Thursday, August 3, 2006

Environmental group sounds an alarm

What is wrong with this piece of news? What is wrong with this picture?

Not so long ago the Manila Bulletin came out with a story that said that The Fuhua Group of China has broken ground in Silang, Cavite. It launched the “first of 500 technology demonstration and industrial processing sites that will be put up in the Philippines over the next five years.”

The industrial site will run under the Philippine Fuhua Sterling Agricultural Corp. (PFSAC) and is part of what is called a programmed production from a corn-sorghum facility from which will come ethanol and other by-products such as milky starch livestock feed, corn protein, corn oil and amino acid.

According to the article by Melody M. Aguiba, the ethanol supply from the integrated plants is apparently aimed at beefing up China’s ethanol requirement in its intensive drive to shift to cheaper and renewable biofuel as alternative to dwindling crude oil. China is also stepping up production in Vietnam, Cambodia, Thailand and Laos.

“Renewable biofuel as alternative to crude oil” sounds great at first as compared with fossil fuel with its pollutive effects. Plants are good because they could be grown in big quantities and made to multiply.

And listen to what one of the people behind the project said. “This is a two-hectare processing plant that will have laboratories for hybrid corn and hybrid sorghum. We’ll construct one like this in 500 sites all over the country.”

The article further said: The PFSAC project involves planting of hybrid corn on a total of one million hectares over the next five years that will produce a huge 18.2 million MT of corn after three years. Hybrid sweet sorghum, which yields eight to 10 MT per hectare using planting materials from China compared to the traditional yield of two to three MT per hectare, will also be planted together with the hybrid corn.”
Now, what is this hybrid corn?

Lingkod Tao-Kalikasan (LTK), an environmental group has issued an alarm on this corn. This hybrid corn could be Bt corn. “What at first appears as good news is truly alarming,” says Sr. Aida Velasquez, OSB, LTK coordinator. “In several instances from North to South, farmers got hybrid corn which has turned out to be Bt corn.”

Velasquez warns against “the invasion of GM (genetically modified) crops in the country.” One of the questions she poses is: how adequate and effective are regulatory and monitoring mechanisms for GMOs (genetically modified organisms)?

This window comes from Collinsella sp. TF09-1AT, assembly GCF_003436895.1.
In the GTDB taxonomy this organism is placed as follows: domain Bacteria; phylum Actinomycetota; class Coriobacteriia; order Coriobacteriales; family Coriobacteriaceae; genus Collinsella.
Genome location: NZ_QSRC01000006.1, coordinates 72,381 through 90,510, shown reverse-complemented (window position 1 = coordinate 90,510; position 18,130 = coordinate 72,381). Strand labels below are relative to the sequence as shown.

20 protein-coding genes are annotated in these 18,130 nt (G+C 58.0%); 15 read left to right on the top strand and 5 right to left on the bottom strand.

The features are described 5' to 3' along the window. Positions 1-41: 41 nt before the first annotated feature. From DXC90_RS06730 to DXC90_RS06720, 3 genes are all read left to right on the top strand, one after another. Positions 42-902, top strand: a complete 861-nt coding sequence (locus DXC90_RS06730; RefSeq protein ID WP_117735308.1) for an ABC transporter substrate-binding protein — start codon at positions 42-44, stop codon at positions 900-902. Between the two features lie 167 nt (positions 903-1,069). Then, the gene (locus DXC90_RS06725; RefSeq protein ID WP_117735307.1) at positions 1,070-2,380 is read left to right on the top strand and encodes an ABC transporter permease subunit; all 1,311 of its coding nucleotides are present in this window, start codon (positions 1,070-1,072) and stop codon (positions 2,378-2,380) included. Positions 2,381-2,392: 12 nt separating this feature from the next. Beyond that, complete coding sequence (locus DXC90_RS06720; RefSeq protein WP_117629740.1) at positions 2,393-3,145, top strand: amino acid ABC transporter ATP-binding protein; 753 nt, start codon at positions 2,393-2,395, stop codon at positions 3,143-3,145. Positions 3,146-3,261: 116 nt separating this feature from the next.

A lot has been written about and against Bt corn. Scientists have been warning against gene contamination such as what happened in Spain where GM maize was planted on 32,000 hectares of land. Not only was there contamination, the livelihood of farmers was threatened and agricultural biodiversity was undermined.

Velasquez asks: “How can our farmers survive if a lot of the native varieties of crops would be contaminated by GM crops? What will happen to our local varieties of corn, and later, rice, banana, papaya, abaca, eggplant and mongo?”

As the news report said, while the technology demonstration site for corn-sorghum in Silang may involve only 15 hectares, actual corn sites in other parts of the country including Isabela, Nueva Ecija and Camarines Sur may cover 100 hectares in each province.

Planting will soon start and after the harvest, an ethanol plant may be constructed near the corn fields. Investment in each ethanol plant may range from P5 to P6 billion, the report said. All that investment will need infrastructure support for which Fuhua may enter into a build-operate-transfer scheme with the Philippine government. Fuhua, the report said, owns the world’s second largest corn processing facility after the one in the US and supplies 60 percent of China’s huge corn demand.

Big investments may mean big number of jobs but at what cost that the future generations might have to pay because of the environmental disaster that might happen?

Greenpeace has come out with a report titled “The Economics of Bt corn in the Philippines.” It says that Bt corn in the Philippines was designed to be resistant to the Asiatic corn borer, one of the most destructive corn pests hereabouts. Bt corn has also been presented as a practical and ecologically sustainable solution that would help poor corn farmers improve the crop yields.

But, Greenpeace argues, Bt corn is definitely not a biological means of controlling pests and is not ecologically sustainable. Why? Because genetically modified or engineered organisms are unpredictable. When released to the environment, they produce unexpected results that could prove damaging in the long term.

But what is the alternative? Synchronized planting by farmers with adjacent farms is a method that could prevent heavy corn borer attacks per farm. Planting during the dry season is another way. Detasselling is another. This means taking out 75 percent of the tassel (the corn borer’s primary food source) per field.

Bt corn could also result in soil toxification and pest resistance.

Corn is indeed an amazing plant. Corn has fed and moved civilizations, it has been part of society’s evolution since the dawn of time. And now it is no longer just food, it has great potential as fuel. What is worrisome is that with humans tinkering with its biological integrity, it might just strike back.


Watch “Catch a Dream”, a fund-raising concert by Joe Mari Chan for a school that admits poor students who cannot pay. At the Meralco Theater at 7:30 p.m. on Aug. 5. For tickets call 4613278, 9394714, 4272703, 0916-3893320, 0927-8488400.